NICHOLAS KAMUDA – Sensory Design Director – Windows Mixed Reality

What would be the biggest tech innovation that has influenced you since your career began?
As a designer, the biggest influences for me come from outside of the tech world!  With Windows Mixed Reality, we’re making technology more natural, more personal, and more human.  So I look outside of tech for anything that can change the way I think, or teach me something I could bring back to make technology work better for people.  

Something I talk about a lot is the huge influence that food and cooking have had on the way I think about technology.  Imagine cooking a meal for a dinner party.  One of Mixed Reality’s key advantages is the ability to flow seamlessly between the physical and the digital, and getting rid of that annoying hiccup where people stop what they’re doing or stop paying attention to their friends just to look at their screens.  So, as you’re cooking for this dinner party you’re switching between knives, spoons, your hands, raw ingredients, and fire, and suddenly you need to double check something on the recipe, or message to your friend, who doesn't know the way to your house.  The crazy thing is that we have all of this dexterity with our hands to switch between using knives and using fire, but we don’t have that same flexibility with technology yet!  Cooking and watching chefs made me realize we need to redesign technology to help us do things like that seamlessly, without putting down what we’re doing, and still end up with a great meal and house full of happy people.

What would be your dream innovation to achieve with augmented reality?
I think a lot of Augmented Reality right now is about content.  As in, what digital thing would be cool to see in the real world?  But content is just the tip of the iceberg.  The truly wild innovations will come when AR is used to augment people’s perception.  This is the other side of AR — AR gives people the ability to perceive reality in a way they couldn't before.  

One thing I would personally love to achieve is to extend people's perception in ways that don’t seem possible today.  Imagine being able to sense how your loved ones are doing, from anywhere in the world.  Or being able to feel the location of things, or sense which direction to head.  Imagine you’re an ecologist, and you can sense what’s happening across a huge swath of ocean.  Or if you're a data analyst, and you can sense patterns in your data in different ways.  People who have trouble seeing could hear and feel what’s around them.  People who have trouble hearing could see or feel sounds.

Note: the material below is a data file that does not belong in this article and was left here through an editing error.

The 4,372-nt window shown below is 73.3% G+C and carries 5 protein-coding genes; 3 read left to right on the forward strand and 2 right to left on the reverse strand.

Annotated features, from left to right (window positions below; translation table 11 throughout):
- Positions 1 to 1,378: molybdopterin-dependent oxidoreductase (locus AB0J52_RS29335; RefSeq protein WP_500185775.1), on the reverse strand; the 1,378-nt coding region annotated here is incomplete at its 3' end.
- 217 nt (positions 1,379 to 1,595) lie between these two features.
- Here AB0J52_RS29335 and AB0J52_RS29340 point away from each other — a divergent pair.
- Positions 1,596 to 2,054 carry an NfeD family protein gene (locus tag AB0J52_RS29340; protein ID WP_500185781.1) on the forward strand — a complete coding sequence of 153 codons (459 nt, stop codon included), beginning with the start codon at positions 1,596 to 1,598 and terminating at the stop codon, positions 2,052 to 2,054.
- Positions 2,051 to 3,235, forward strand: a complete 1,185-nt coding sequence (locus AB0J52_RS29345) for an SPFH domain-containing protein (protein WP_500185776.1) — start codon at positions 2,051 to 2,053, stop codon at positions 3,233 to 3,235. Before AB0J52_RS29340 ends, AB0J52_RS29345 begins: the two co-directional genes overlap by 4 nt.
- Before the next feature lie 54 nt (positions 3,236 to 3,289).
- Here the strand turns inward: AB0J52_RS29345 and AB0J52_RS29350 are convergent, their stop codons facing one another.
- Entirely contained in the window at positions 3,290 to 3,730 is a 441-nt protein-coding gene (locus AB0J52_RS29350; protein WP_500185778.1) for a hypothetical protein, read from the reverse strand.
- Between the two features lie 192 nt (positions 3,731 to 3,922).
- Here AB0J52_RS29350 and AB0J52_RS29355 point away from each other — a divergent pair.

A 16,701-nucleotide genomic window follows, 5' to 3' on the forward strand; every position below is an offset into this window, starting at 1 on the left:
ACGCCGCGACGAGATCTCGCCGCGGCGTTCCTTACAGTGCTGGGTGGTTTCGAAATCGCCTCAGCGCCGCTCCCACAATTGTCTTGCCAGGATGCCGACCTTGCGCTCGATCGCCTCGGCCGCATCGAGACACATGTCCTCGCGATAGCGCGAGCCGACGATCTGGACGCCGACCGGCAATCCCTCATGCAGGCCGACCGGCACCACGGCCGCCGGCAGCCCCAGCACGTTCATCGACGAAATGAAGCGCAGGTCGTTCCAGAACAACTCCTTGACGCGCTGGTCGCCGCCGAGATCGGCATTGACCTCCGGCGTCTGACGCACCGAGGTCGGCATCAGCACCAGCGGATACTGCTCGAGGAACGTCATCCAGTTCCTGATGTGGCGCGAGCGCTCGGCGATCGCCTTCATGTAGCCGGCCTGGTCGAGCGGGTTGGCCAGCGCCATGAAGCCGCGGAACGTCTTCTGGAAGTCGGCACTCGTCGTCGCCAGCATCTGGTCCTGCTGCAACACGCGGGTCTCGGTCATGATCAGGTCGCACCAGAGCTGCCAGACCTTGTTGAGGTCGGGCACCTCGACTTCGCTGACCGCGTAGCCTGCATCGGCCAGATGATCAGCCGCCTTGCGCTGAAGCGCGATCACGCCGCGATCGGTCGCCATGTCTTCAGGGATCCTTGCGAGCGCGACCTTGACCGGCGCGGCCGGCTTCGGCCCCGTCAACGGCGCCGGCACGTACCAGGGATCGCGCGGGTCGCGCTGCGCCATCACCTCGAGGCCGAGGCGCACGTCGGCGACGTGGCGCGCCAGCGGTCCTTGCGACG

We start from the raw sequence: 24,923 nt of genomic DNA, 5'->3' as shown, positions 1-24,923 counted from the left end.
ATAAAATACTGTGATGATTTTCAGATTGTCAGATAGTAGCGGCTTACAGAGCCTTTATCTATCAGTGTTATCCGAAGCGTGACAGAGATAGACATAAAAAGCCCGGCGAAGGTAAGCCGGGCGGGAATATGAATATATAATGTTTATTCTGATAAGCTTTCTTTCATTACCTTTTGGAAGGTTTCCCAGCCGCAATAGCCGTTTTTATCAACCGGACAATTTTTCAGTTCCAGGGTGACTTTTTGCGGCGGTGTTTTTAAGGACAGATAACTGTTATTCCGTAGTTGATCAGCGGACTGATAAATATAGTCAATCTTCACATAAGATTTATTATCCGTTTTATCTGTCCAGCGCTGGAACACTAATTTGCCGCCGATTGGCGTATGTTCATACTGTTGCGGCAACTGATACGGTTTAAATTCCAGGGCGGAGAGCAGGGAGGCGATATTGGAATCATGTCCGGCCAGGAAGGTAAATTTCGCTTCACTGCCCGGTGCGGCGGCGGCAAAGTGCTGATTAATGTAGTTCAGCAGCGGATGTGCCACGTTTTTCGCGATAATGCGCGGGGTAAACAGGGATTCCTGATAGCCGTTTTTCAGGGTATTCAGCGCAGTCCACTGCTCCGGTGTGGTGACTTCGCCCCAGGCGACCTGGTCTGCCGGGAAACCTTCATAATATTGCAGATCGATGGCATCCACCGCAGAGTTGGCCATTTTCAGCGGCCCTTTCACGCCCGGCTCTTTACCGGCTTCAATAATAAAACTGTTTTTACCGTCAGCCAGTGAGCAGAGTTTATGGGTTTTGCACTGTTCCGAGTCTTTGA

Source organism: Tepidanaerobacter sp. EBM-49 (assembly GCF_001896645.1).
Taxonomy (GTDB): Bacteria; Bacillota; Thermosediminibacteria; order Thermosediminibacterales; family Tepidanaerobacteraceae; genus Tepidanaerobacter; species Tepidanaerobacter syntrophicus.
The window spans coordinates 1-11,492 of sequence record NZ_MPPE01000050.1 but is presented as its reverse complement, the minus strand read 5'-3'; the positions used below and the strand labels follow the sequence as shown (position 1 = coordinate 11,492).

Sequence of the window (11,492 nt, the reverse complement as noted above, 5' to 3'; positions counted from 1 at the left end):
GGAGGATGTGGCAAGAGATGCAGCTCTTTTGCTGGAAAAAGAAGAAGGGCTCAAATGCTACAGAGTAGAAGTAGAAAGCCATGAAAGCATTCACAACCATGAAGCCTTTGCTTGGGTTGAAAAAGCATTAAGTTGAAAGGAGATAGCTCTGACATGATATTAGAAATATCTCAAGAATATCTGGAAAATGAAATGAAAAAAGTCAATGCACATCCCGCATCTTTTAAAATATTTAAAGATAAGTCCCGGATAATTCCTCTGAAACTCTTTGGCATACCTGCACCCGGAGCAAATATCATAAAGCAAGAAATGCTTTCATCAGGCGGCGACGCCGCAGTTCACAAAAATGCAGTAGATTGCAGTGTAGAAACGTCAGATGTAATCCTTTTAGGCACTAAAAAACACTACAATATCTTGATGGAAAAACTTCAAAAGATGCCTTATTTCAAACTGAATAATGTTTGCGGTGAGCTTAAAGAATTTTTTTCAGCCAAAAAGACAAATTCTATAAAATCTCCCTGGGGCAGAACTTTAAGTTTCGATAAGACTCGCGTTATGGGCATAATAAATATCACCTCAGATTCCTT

Normal eyeglasses are a great example of this.  People who wear glasses use them to perceive all kinds of visual information they couldn't without perceive without.  In that sense, eyewear is like AR.  And suddenly, people who couldn’t see well can read, work, and be creative in ways that would been difficult without glasses.  Nowadays, eyeglasses are so common that we don’t even think about them.  It sounds bizarre, but I’d like to think that AR that helps you perceive in totally new ways will be like that.   

You've done some awesome work to support emerging designers! Did you receive similar support at the beginning of your career?
Thanks!  I feel incredibly lucky in that I've met a lot of people who have been supportive of what I'm trying to do.  I’ve been able to attend Artist Residencies and make experimental music out in the woods for 2 weeks.  When I moved to Seattle, I met artists and designers of all kinds who all supported each other in off-beat, interdisciplinary projects.  And in my first years at Microsoft, I remember being surprised at how supportive various leaders were of insane-sounding ideas, both at work and outside of work.  

But the whole process also feels kind of random. So, I want to do what I can for people who haven’t had those chances.  That’s been an important lesson in my work with the Seattle Design Foundation, which awards grants to emerging designers and connects people with mentors.  It's also been a big inspiration for an upcoming Mixed Reality Artist Residency project that I'll be launching next year.  I think the best designs are the designs that actually get out there in the world, so I try to do what I can to help that happen.  

Technology is moving so quickly at the moment – do you ever struggle to keep up? How do you keep on top of the game?
I never ever feel on top of the game, and I never feel caught up — you can't! If I’m doing my job as a product designer right, then there will be more and more people using our platform, and similar platforms, in more and more ways.  Which means more and more to try to keep with!  Maybe it sounds counterintuitive, but I try to focus instead on things that are difficult or impossible to do with our technology, and think about ways that we could do them.  It’s my way of looking ahead.

Head here for more, and to buy tickets.